8. Brooks JL, Darling S, Malvaso C, Della Sala S. Adult developmental trajectories of pseudoneglect in the tactile, visual and auditory modalities and the influence of starting position and stimulus length. Brain Cogn. Elsevier Inc.; 2016;103: 12–22. doi: 10.1016/j.bandc.2015.12.001 26799680

9. Learmonth G, Gallagher A, Gibson J, Thut G, Harvey M. Correction: Intra- and Inter-Task Reliability of Spatial Attention Measures in Pseudoneglect. PLoS One. Public Library of Science; 2018;13: e0205269. doi: 10.1371/journal.pone.0205269 30278070

10. Learmonth G, Gallagher A, Gibson J, Thut G, Harvey M. Intra-and inter-task reliability of spatial attention measures in pseudoneglect. PLoS One. 2015;10: e0138379. doi: 10.1371/journal.pone.0138379 26378925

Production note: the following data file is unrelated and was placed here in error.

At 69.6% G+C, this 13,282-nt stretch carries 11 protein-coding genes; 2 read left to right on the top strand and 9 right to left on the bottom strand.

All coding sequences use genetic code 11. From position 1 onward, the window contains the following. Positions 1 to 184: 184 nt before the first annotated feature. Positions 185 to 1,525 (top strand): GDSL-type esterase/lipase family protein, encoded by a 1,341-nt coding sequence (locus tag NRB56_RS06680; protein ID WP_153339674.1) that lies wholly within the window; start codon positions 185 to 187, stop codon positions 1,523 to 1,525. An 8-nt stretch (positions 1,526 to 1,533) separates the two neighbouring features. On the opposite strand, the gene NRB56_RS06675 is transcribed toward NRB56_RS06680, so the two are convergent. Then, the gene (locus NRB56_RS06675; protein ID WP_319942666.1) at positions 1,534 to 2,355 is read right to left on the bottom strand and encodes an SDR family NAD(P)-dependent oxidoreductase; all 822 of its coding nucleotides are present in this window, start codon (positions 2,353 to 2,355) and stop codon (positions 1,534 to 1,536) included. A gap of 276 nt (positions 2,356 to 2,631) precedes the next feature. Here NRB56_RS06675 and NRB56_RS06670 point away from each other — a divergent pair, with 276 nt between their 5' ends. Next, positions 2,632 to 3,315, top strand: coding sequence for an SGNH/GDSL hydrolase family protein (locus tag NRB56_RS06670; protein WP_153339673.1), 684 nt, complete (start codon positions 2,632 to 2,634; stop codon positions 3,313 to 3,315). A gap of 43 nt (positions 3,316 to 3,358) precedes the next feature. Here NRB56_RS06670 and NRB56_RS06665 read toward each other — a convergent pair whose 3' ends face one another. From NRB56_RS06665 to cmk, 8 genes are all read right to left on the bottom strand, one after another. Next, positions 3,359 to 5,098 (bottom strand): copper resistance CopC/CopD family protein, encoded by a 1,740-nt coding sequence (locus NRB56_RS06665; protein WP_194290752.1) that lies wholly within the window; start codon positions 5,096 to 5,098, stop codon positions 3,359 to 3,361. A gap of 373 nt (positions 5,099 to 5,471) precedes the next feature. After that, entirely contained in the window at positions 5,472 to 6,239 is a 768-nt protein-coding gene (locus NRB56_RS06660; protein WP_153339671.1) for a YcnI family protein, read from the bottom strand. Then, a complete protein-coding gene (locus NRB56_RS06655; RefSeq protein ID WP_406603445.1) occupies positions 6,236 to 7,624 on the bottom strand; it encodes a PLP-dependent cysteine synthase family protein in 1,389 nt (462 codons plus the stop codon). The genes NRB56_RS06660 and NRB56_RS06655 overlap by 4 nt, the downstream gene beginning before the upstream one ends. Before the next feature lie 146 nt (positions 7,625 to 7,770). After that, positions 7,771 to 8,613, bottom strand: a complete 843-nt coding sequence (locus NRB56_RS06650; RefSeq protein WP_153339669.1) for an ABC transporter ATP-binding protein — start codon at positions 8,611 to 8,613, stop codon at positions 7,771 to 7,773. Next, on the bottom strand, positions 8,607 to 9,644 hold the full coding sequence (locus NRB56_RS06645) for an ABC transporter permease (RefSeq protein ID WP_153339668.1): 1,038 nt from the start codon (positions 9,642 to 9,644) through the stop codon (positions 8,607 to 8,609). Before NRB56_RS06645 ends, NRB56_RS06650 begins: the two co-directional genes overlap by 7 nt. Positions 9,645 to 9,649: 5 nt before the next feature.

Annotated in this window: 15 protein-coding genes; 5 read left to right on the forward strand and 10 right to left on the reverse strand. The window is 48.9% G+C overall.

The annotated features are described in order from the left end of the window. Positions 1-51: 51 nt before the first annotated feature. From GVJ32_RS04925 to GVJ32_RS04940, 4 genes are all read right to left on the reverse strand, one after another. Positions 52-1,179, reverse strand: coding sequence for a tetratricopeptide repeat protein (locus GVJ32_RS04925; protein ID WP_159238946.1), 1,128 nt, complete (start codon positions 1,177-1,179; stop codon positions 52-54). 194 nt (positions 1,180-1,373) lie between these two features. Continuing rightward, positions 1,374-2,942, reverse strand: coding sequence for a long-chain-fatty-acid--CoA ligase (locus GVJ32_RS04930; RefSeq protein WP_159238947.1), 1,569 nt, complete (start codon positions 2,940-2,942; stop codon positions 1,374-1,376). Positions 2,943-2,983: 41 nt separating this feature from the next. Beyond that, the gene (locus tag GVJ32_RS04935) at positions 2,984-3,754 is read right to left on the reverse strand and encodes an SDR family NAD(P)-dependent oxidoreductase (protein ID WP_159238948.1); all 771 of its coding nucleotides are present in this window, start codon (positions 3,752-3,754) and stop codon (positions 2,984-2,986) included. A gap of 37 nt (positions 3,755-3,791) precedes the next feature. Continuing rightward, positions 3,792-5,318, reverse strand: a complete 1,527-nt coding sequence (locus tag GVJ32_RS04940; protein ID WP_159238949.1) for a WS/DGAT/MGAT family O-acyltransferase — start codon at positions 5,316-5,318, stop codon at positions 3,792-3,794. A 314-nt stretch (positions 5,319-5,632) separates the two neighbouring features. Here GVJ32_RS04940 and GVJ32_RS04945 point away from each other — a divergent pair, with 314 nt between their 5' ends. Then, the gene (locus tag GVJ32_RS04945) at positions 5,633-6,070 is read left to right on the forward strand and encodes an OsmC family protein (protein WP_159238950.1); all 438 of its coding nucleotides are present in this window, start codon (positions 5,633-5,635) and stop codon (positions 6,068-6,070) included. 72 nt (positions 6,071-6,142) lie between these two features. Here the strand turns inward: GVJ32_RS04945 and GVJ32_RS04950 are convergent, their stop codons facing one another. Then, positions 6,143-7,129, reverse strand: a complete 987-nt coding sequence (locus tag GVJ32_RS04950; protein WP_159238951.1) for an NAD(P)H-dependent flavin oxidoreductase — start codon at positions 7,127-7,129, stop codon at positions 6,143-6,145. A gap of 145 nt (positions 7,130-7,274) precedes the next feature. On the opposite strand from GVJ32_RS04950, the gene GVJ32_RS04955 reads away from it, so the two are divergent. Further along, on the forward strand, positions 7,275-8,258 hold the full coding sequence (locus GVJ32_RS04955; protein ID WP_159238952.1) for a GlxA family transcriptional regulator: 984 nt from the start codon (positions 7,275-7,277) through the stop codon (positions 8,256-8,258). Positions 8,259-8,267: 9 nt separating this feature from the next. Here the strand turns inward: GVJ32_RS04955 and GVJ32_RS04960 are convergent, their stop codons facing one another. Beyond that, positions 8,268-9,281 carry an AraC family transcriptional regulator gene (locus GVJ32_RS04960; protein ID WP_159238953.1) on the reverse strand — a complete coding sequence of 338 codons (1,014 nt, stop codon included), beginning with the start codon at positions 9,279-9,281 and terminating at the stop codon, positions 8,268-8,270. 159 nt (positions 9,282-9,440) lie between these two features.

11. Heber IA, Siebertz S, Wolter M, Kuhlen T, Fimm B. Horizontal and vertical pseudoneglect in peri- and extrapersonal space. Brain Cogn. Elsevier Inc.; 2010;73: 160–166. doi: 10.1016/j.bandc.2010.04.006 20537456

12. Luh KE. Line bisection and perceptual asymmetries in normal individuals: What you see is not what you get. Neuropsychology. 1995;9: 435–448. doi: 10.1037/0894-4105.9.4.435

13. Nicholls ME., Bradshaw JL, Mattingley JB. Free-viewing perceptual asymmetries for the judgement of brightness, numerosity and size. Neuropsychologia. Pergamon; 1999;37: 307–314. doi: 10.1016/S0028-3932(98)00074-8

14. Friedrich TE, Hunter PV., Elias LJ. The Trajectory of Pseudoneglect in Adults: A Systematic Review. Neuropsychol Rev. Neuropsychology Review; 2018;28: 436–452. doi: 10.1007/s11065-018-9392-6 30460436